Stojan Čupić

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For Bajaga i Instruktori album, see Zmaj od Noćaja (album).
Stojan Čupić
Stojan Čupić.jpg
Lithograph
Nickname(s) "the Dragon of Noćaj"
Born ca. 1765
Piva, Sanjak of Herzegovina
(modern Montenegro)
Died 1815
Zvornik, Sanjak of Zvornik
(modern Bosnia and Herzegovina)
Allegiance Serbian Revolutionaries (1804–15)
Years of service 1804–15
Rank vojvoda (general)
Unit Mačva
Battles/wars

Stojan Čupić (pronounced [stɔ̌jan tʃûpitɕ], Serbian Cyrillic: Стојан Чупић; ca. 1765–1815) was a Serbian revolutionary general (vojvoda), one of the most important commanders of the First Serbian Uprising. He was active in the Mačva region.

Early life[edit]

Born in Piva, in the Sanjak of Herzegovina (now in Montenegro), his original surname was Dobrilović (Добриловић).[1] He was brought up in Salaš Crnobarski (at that time known as Ali-Agin Salaš[2]) in Mačva in the Sanjak of Smederevo (now in Serbia), where he was schooled.[3] He lived with his grandfather, Todor "Toda", his parents being dead.[3] His grandfather was a chieftain in his home village, but moved for an unknown reason to Serbia, leaving his sons back home.[2] The sons died, so Stojan and his three older sisters went to live with grandfather Toda.[4] Strahinja Čupić, a rich man without children from Salaš Noćajski, adopted Stojan when he was a boy, and brought him up "as though he was of his own blood".[3] His adoptive father found a girl for him, and he married, so that he could inherit.[4] Stojan worked in trade.[3]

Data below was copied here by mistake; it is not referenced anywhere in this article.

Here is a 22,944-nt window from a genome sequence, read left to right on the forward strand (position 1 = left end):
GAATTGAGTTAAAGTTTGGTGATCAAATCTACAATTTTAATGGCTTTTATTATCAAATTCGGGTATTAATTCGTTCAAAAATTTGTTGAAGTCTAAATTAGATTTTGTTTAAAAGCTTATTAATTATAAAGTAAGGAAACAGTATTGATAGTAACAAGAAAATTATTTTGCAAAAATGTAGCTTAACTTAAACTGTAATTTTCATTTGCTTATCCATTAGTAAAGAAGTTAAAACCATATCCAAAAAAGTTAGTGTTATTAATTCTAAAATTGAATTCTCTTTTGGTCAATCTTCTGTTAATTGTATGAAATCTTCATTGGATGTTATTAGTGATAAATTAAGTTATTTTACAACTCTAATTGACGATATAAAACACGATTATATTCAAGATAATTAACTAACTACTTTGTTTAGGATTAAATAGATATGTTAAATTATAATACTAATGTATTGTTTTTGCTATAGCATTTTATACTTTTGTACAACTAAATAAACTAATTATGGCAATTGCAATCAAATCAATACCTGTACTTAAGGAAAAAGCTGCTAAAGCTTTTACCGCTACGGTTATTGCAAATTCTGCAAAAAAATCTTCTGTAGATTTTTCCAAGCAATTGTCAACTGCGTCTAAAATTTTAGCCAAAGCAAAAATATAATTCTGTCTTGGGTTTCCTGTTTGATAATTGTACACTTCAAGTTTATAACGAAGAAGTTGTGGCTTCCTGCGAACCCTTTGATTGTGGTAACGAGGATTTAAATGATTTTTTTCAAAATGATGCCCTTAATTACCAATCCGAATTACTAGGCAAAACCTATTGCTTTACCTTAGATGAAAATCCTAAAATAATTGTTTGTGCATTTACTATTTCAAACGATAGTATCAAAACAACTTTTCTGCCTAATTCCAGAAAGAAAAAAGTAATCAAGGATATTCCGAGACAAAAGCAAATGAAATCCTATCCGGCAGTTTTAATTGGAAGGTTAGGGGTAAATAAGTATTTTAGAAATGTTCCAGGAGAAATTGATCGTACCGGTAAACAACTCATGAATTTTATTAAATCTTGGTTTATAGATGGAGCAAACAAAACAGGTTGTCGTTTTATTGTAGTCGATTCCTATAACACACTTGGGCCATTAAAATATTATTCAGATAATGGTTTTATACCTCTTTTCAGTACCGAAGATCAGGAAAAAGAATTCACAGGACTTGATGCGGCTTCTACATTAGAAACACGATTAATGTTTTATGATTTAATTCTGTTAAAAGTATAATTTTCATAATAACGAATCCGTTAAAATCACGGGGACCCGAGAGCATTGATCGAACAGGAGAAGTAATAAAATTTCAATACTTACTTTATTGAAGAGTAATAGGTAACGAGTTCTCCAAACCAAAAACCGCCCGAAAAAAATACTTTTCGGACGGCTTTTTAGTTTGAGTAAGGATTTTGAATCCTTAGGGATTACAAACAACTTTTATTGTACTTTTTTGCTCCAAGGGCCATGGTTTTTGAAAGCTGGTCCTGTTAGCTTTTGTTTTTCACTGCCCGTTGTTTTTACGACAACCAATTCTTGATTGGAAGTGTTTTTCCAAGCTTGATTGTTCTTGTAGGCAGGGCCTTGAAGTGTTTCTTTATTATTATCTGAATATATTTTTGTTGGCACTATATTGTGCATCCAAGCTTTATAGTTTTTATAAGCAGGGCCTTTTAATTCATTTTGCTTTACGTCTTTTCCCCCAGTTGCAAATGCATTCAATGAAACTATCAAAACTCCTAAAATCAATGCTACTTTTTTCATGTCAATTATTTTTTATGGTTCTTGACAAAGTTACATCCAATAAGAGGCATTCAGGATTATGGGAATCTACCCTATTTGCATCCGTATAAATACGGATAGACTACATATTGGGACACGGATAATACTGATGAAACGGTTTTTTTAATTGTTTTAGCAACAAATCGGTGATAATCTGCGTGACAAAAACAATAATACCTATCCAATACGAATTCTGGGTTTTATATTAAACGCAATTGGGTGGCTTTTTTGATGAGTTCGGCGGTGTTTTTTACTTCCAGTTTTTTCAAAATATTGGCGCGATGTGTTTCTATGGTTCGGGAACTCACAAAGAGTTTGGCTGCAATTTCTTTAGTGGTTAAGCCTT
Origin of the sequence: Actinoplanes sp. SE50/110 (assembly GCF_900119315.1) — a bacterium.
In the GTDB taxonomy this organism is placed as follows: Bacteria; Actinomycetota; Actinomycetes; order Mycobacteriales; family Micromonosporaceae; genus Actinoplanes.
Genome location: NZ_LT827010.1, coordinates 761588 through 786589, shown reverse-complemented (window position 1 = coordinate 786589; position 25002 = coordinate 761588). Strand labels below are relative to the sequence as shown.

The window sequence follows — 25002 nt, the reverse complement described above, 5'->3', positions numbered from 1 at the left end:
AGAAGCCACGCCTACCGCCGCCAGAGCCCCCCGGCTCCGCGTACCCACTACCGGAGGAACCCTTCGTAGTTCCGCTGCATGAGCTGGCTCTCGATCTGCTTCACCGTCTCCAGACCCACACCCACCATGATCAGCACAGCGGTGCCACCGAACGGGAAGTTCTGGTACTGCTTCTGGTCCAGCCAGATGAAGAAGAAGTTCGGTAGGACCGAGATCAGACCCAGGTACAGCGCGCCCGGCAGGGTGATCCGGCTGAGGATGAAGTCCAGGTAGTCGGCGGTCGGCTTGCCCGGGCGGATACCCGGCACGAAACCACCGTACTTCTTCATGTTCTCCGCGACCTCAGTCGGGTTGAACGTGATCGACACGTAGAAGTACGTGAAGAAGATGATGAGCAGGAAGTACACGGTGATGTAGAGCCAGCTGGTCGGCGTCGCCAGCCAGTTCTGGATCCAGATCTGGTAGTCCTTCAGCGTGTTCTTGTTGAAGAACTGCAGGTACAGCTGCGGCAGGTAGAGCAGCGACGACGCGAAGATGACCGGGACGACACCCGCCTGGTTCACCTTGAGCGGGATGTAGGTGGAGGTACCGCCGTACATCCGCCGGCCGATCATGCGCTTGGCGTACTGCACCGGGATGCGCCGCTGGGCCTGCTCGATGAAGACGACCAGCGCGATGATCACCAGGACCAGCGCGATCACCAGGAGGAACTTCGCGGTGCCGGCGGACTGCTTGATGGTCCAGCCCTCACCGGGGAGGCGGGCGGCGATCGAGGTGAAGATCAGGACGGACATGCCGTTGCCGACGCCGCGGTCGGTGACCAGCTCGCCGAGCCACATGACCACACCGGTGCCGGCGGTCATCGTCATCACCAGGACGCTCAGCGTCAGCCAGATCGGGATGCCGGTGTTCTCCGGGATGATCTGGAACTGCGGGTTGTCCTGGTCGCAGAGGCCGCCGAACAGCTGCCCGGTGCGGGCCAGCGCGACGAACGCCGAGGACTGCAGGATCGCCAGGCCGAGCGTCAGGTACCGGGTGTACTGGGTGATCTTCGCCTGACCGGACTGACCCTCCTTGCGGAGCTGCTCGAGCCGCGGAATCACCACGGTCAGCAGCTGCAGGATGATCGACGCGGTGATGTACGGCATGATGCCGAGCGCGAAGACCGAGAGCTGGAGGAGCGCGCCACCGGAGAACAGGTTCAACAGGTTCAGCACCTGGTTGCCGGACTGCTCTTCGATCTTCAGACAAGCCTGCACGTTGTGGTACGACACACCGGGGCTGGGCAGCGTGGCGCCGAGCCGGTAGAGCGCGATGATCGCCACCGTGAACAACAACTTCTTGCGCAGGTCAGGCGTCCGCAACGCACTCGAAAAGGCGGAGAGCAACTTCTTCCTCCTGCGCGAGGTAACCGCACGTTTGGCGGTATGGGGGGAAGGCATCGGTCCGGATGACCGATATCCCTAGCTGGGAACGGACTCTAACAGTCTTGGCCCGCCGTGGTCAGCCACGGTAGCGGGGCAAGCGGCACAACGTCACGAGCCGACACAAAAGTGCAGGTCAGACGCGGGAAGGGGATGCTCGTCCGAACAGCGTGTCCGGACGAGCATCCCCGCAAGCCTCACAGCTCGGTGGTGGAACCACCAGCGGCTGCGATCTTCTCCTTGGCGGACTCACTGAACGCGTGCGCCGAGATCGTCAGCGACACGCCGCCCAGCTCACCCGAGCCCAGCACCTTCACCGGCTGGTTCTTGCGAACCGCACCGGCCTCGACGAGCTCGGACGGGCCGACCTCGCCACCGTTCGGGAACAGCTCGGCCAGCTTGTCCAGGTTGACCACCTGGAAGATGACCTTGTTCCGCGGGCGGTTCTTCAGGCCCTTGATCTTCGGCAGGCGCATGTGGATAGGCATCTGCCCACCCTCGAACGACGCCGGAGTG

Career[edit]

Further information: First Serbian Uprising

Stojan Čupić first met Karađorđe, a pig trader and Austrian veteran, somewhere in the Valjevo nahija in 1804.[3] In 1805, Stojan began assembling his own band (among whom were Zeka Buljubaša[5]), which closed off roads in Mačva by the Drina river, and dug trenches from Zasavica to the Sava – from where he attacked Turks crossing the Drina.[3] He quickly became a local hero, feared by the Turks.[3]

At the end of July 1806, the Vizier with 45,000 soldiers dispatched from Šabac heading for Belgrade.[3] At the same time, Karađorđe had left the Morava with 8–9,000 soldiers and awaited the Ottoman force on the field of Mišar.[3] The Serb rebels destroyed the Ottomans in the battle; the decimated Ottoman troops were forced to retreat to Šabac, from where they would leave for Bosnia.[3] Čupić, who participated in the battle, hurried to Mačva to intercept the fleeing Ottoman troops; near Drenovac he cut down acclaimed Mula of Sarajevo.[3]